How Iran Should Respond to Trump’s Withdrawal from Iran Nuclear Deal

Hassan Rouhani

by Shireen T. Hunter

The day that everyone was dreading arrived yesterday when President Trump announced that the United States will no longer adhere to the Iran nuclear deal (Joint Comprehensive Plan of Action or JCPOA). Before and after his announcement various commentators have discussed the implications of his decision for America’s position in the world, its relations with Europe and the risks of greater turmoil in the Middle East.

These are all serious issues. However, few have discussed how this decision would affect Iran, and how Iran should react. The main concern has been the possibility of Iran resuming its high-grade enrichment process and possibly surreptitiously working on a nuclear device.

Clearly, President Trump’s action is both unfair and unwise. Be that as it may, his decision forces the Iranian leadership, especially the more hardline elements, to confront tough realities of international life and domestic conditions that they have consistently and adamantly refused to acknowledge. Yet they need to know these facts. Commentators who pretend that these realities don’t exist are not doing Iran any favors.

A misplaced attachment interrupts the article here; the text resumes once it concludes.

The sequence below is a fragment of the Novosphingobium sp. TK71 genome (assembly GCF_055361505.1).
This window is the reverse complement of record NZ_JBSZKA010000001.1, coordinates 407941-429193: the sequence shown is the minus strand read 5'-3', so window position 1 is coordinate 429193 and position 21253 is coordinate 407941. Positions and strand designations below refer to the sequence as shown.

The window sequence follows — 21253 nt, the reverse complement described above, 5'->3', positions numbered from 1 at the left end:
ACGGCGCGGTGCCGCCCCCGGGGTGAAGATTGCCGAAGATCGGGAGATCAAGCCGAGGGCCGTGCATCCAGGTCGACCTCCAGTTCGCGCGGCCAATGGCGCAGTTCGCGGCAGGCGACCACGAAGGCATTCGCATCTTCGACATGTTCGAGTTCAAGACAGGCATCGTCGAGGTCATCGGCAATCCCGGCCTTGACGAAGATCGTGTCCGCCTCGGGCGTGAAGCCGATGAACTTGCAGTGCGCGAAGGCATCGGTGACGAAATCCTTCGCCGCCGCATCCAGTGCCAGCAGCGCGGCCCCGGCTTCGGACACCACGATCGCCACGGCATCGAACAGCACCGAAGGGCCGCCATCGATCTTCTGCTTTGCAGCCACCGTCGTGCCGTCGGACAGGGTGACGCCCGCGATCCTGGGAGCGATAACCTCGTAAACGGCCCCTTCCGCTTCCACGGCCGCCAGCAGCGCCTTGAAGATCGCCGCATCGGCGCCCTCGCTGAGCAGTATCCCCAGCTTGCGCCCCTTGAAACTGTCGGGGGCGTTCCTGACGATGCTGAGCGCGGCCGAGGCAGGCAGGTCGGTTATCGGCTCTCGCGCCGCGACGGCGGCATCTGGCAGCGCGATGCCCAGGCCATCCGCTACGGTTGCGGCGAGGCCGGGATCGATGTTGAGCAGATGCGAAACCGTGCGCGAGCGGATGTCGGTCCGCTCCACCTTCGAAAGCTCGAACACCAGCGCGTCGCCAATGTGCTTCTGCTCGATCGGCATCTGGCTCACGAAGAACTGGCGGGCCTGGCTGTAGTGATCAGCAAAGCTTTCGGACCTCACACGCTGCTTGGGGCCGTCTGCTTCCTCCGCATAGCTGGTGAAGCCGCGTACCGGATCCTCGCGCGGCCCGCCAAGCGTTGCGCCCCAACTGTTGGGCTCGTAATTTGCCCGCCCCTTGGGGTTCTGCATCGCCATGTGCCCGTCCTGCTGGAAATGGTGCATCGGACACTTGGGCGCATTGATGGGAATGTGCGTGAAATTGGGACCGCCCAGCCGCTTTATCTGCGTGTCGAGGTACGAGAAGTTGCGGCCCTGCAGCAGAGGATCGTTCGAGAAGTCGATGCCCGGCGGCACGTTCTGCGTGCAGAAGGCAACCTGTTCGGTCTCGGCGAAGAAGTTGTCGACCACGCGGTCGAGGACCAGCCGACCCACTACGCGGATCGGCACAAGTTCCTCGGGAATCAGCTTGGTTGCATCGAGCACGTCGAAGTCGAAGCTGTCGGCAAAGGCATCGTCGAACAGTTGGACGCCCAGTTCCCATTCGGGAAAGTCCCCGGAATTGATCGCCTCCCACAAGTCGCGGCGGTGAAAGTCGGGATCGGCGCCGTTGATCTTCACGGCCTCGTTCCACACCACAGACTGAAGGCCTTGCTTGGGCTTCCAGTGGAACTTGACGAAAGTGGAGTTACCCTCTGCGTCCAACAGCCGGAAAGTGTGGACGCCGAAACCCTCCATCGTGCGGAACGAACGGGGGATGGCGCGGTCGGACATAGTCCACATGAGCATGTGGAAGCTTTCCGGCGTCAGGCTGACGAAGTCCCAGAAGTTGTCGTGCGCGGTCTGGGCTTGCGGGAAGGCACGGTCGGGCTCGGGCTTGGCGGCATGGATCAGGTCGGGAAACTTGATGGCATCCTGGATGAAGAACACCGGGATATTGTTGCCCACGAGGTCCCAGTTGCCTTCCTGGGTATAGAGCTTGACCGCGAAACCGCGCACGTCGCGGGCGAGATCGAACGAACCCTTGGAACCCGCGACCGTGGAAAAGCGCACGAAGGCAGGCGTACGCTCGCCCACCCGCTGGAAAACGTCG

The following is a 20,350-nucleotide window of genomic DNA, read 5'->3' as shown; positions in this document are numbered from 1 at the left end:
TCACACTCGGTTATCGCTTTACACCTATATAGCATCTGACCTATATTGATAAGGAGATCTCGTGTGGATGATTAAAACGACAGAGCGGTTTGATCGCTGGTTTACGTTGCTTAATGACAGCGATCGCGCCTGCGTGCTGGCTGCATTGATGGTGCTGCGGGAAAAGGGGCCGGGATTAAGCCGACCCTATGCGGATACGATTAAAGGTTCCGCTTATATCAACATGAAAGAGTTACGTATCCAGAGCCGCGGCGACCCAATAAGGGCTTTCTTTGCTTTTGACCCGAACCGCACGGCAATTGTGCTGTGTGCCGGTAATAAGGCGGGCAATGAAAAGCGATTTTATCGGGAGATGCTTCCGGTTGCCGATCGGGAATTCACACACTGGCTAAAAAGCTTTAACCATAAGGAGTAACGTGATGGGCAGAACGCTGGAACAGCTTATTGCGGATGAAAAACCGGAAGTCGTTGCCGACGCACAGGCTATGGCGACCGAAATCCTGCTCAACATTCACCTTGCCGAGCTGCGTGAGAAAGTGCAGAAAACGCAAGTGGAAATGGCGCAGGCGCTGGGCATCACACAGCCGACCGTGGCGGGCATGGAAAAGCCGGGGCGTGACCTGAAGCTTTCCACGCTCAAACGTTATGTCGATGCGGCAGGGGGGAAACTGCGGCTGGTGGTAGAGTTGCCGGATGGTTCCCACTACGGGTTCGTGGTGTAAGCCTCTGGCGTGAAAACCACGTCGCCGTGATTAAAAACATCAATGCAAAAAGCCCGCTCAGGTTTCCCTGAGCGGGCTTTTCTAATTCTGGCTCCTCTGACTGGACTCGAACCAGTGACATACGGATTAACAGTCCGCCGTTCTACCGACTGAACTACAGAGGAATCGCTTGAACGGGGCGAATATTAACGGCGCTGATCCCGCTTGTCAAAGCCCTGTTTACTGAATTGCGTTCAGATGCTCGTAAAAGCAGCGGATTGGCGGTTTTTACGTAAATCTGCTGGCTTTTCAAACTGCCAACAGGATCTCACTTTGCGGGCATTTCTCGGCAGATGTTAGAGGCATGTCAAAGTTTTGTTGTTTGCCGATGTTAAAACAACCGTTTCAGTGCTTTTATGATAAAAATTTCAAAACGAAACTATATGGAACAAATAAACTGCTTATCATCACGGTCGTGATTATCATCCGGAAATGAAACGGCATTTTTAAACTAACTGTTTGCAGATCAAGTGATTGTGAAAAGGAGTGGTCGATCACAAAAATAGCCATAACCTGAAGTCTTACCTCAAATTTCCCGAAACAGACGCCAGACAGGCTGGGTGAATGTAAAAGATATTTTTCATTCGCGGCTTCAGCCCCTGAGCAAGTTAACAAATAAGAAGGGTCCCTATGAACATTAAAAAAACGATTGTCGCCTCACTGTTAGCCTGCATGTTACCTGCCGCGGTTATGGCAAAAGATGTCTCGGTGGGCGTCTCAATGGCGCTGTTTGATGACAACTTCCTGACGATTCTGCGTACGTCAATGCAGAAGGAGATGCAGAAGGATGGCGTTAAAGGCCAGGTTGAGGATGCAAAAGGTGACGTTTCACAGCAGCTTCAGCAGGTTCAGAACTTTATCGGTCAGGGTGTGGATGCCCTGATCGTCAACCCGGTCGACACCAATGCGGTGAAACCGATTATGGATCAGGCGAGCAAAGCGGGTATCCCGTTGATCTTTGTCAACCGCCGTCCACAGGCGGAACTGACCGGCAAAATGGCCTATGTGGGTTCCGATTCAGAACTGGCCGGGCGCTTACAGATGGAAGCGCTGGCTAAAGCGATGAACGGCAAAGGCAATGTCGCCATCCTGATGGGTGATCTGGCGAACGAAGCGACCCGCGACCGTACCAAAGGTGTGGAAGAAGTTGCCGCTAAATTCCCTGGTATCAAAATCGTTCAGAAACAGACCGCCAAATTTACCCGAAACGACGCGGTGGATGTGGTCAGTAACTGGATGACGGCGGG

First and most important, international relations are still based on power equations rather than rule of law or ethical principles. Complaining about this reality, as Iran does consistently, does it no good.

Second, in the post-ideological era, most states, except for the Islamic Republic of Iran, act on the basis of their national interests and not in pursuit of some vague ideals. This means that other parties to the JCPOA will determine their approach to Iran based on calculations of their economic and other interests. Since Europe’s and China’s interests are more tied to America than to Iran, they will not go out of their way to help Iran. Even Russia, facing its own domestic problems, will not come to Iran’s aid.

Third, within the current international system, America is still the dominant power economically and militarily. Iran hardliners’ belief that America is on the verge of collapse is nothing but a fantasy.